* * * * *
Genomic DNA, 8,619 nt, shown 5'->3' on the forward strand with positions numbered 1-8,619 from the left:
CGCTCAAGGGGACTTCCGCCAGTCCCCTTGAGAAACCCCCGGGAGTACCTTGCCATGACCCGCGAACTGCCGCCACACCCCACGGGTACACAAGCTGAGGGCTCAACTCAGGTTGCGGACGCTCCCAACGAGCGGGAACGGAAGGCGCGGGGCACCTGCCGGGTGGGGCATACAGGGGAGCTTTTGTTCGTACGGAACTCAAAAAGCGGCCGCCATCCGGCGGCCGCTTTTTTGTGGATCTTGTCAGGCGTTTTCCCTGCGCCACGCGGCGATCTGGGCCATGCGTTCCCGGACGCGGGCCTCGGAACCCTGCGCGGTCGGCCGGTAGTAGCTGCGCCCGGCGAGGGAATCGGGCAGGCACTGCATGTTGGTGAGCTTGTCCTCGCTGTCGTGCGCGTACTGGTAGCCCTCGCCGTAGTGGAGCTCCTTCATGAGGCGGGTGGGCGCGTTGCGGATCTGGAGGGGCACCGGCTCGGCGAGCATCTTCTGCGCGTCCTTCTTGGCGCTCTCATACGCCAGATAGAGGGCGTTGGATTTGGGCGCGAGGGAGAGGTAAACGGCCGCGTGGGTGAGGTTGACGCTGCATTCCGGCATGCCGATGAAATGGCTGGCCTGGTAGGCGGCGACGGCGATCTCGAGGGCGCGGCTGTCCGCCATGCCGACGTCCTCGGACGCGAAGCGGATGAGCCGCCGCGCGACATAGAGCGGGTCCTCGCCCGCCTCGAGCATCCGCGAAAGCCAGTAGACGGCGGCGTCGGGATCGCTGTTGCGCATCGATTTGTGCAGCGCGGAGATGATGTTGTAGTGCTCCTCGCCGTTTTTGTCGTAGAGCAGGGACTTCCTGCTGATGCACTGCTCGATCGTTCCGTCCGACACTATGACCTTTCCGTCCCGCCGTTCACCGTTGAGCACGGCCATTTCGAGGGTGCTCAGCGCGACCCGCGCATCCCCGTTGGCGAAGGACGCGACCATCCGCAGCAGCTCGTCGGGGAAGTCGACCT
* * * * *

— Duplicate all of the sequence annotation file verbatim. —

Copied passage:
Genomic DNA, 8,619 nt, shown 5'->3' on the forward strand with positions numbered 1-8,619 from the left:
CGCTCAAGGGGACTTCCGCCAGTCCCCTTGAGAAACCCCCGGGAGTACCTTGCCATGACCCGCGAACTGCCGCCACACCCCACGGGTACACAAGCTGAGGGCTCAACTCAGGTTGCGGACGCTCCCAACGAGCGGGAACGGAAGGCGCGGGGCACCTGCCGGGTGGGGCATACAGGGGAGCTTTTGTTCGTACGGAACTCAAAAAGCGGCCGCCATCCGGCGGCCGCTTTTTTGTGGATCTTGTCAGGCGTTTTCCCTGCGCCACGCGGCGATCTGGGCCATGCGTTCCCGGACGCGGGCCTCGGAACCCTGCGCGGTCGGCCGGTAGTAGCTGCGCCCGGCGAGGGAATCGGGCAGGCACTGCATGTTGGTGAGCTTGTCCTCGCTGTCGTGCGCGTACTGGTAGCCCTCGCCGTAGTGGAGCTCCTTCATGAGGCGGGTGGGCGCGTTGCGGATCTGGAGGGGCACCGGCTCGGCGAGCATCTTCTGCGCGTCCTTCTTGGCGCTCTCATACGCCAGATAGAGGGCGTTGGATTTGGGCGCGAGGGAGAGGTAAACGGCCGCGTGGGTGAGGTTGACGCTGCATTCCGGCATGCCGATGAAATGGCTGGCCTGGTAGGCGGCGACGGCGATCTCGAGGGCGCGGCTGTCCGCCATGCCGACGTCCTCGGACGCGAAGCGGATGAGCCGCCGCGCGACATAGAGCGGGTCCTCGCCCGCCTCGAGCATCCGCGAAAGCCAGTAGACGGCGGCGTCGGGATCGCTGTTGCGCATCGATTTGTGCAGCGCGGAGATGATGTTGTAGTGCTCCTCGCCGTTTTTGTCGTAGAGCAGGGACTTCCTGCTGATGCACTGCTCGATCGTTCCGTCCGACACTATGACCTTTCCGTCCCGCCGTTCACCGTTGAGCACGGCCATTTCGAGGGTGCTCAGCGCGACCCGCGCATCCCCGTTGGCGAAGGACGCGACCATCCGCAGCAGCTCGTCGGGGAAGTCGACCT